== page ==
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DID YOU KNOW, April 2023

Updated: May 31, 2023

April 3rd - Dr. L. T. E. Thompson

In 1923, civilian physicist and ballistician Dr. L. T. E. Thompson accepted the job as Dahlgren’s new Chief Physicist and started a vigorous experimental program at the station. Thompson’s approach through this program was the cornerstone of what became "The Dahlgren Way."

Want to find out more about a special honor he received and his mark on the base today? Keep an eye out for this month’s “Now You Know!” article, which will be released in three weekly segments beginning this Friday, April 7th.

Caption: Dr. L. T E. Thompson, 1956. (U.S. Navy Photo)

April 10th - Boone T. Guyton and the F4U Corsair

In April of 1941, Boone T. Guyton held two days of F4U Corsair demonstration flights at the Dahlgren Naval Proving Ground to prove basic integrity of the design.

The Man

Boone Tarleton Guyton, a naval aviator, experimental test pilot, and author, first became fascinated by aviation at the age of 14, when he followed the reports of Charles Lindbergh’s first solo nonstop transatlantic flight from New York to Paris in the Spirit of St. Louis. After college he attended a new aviation cadet program at Naval Air Station Pensacola, Florida, graduating tenth in the first graduating class in 1936. From there he flew for the Navy out of Naval Air Station North Island San Diego, California, and off the carriers USS Lexington and USS Saratoga.

Guyton was perhaps best known for his test pilot years at Vought-Sikorsky and his participation in the development of the F4UCorsair and other military aircraft. He made frequent trips to Navy bases across the country to train Navy pilots on the F4U-1 Corsair.

In 1943 Guyton met his hero when Charles Lindbergh began consulting to Vought on the Corsair’s engineering and helped brief him on the fighter’s characteristics before Lindbergh took his first flight in one. Guyton and Lindbergh even discussed a mutual acquaintance, French pilot Michel Detroyat, and other topics over dinner. In March of that year, after Guyton had a near-fatal crash landing, Lindbergh was one of the first people to visit him in the hospital.

Guyton continued flying for Vought until 1951. After that he held various management positions at aviation-related companies and even opened his own. He continued to fly recreationally until 1982. During his retirement years, Guyton lectured on the Corsair and continued to write. His third and last book, published in 1990, was Whistling Death: The Test Pilot’s Story of the F4U Corsair.

The Machine

In February of 1938, the U.S. Navy opened design competition for a high-speed, high-altitude fighter airplane. By May of 1940, Vought’s XF4U-1, the Corsair prototype, was ready for its first flight. It became the first American aircraft to exceed a speed of 400 miles per hour on October 1st of that year.

Although certain design elements initially made it difficult to land on aircraft carriers, the U.S. Navy and U.S. Marine Corps shore-based squadrons utilized the Corsair early on, and with further development it was ready for use on carriers in early 1944.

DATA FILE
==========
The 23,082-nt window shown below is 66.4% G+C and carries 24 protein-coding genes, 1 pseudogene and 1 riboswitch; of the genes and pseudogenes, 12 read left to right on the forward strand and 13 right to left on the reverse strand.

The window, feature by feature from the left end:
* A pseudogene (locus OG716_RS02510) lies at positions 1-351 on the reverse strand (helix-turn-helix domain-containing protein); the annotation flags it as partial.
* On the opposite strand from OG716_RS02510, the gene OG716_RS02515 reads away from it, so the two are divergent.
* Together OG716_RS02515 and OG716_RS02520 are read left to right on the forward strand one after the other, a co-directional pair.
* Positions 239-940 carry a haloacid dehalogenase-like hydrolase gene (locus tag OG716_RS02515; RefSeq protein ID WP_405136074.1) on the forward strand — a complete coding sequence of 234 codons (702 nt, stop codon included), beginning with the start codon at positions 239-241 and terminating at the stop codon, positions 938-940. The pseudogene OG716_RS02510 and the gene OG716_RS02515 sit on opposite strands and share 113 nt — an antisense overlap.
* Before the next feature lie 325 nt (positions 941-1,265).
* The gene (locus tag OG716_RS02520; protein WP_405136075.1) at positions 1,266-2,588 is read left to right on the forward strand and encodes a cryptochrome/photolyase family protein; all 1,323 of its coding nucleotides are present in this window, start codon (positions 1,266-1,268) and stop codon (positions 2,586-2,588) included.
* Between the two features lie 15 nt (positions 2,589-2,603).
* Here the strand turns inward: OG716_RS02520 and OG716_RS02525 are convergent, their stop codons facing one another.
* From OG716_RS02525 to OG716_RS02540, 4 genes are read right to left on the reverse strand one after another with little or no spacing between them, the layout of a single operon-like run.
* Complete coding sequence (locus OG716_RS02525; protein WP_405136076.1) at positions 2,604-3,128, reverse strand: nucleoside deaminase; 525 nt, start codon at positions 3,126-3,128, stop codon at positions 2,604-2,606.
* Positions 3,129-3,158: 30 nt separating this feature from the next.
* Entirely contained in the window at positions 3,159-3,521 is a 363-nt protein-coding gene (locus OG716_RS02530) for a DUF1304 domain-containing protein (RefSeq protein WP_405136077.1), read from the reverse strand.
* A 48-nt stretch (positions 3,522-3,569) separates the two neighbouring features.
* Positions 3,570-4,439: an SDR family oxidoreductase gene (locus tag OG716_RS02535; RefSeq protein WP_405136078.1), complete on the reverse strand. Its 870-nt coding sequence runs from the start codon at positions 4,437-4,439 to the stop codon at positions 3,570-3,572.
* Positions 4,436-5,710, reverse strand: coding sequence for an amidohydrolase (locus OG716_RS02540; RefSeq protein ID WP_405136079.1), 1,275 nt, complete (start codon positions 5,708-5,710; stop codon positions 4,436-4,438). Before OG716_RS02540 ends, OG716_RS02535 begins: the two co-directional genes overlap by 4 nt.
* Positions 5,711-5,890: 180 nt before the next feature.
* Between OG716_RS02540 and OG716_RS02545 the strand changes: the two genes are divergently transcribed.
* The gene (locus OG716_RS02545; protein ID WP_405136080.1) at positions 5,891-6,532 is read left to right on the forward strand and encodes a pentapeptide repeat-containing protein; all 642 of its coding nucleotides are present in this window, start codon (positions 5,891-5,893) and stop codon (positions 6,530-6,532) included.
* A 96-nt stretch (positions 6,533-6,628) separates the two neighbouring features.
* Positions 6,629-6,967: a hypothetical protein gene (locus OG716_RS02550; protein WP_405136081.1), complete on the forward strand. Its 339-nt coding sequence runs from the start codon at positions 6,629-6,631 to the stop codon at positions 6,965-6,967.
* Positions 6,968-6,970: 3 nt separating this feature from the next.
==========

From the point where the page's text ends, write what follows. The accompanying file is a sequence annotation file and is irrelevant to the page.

The Corsair became one of the most famous World War II fighters. Despite heavy fuel loads, armament, and protection, it could outfly its opponents.

Caption: A U.S. Navy cameraman shoots footage of an F4U Corsair for a training film in 1945. (Catalog #: 2015.22.126, L. Clark Willey Photo Collection, Archives Branch, Naval History and Heritage Command, Washington, D.C.)

April 17th - USS Iowa

On April 19, 1989, turret two of the USS Iowa (BB-61) exploded, killing 47 sailors. The initial Navy investigation

concluded that the explosion was set off intentionally by an electronic or

chemical detonator. Sandia National

Laboratories was not satisfied with this conclusion and proposed an alternative cause in its investigation.

NSWC-Dahlgren tested Sandia’s hypothesis and determined

that over-ramming could create pressures that would cause premature detonation. The Dahlgren tests did in fact result in an explosion. However, the Navy’s final official findings were that no certain answer could be found.

Happily, this is not the end of the Iowa’s story. She was decommissioned in 1990 and

became part of the National Defense Reserve Fleet. In July of 2012 the Iowa opened as

a floating museum in Los Angeles, California, which you can visit in person or virtually (

Did you realize that, despite having been in existence since 1775, there was not a museum devoted to the Surface Navy until 2019, when the first one was established aboard the Iowa? With public support, the National Museum of the Surface Navy at the Battleship Iowa hopes to open in 2025 for the 250th birthday of the U.S. Navy. Find out more about this worthwhile endeavor at

Would you like to see a ram used in the Dahlgren test of Sandia’s hypothesis or a “partial” 16-inch projectile (where the base was cut off so that it could be removed from the gun where the explosion occurred)? Visit us Wednesday through Sunday, 10 a.m. to 4 p.m.

Caption: USS Iowa (BB-61) fires a full broadside of nine 16/50 and six 5/38 guns during a target exercise. Note concussion effects on the water surface and 16-inch gun barrels in varying degrees of recoil. (U.S. Navy Photo)

April 24th - Thompson Road

Thompson Road on the Dahlgren base was dedicated in honor of Dr. L. T. E. Thompson

on April 28, 1967. Read more about Dr. Thompson and about the naming of several other roads on base in "Road Names" by Sara Gray, this month's featured "Now You Know" article.

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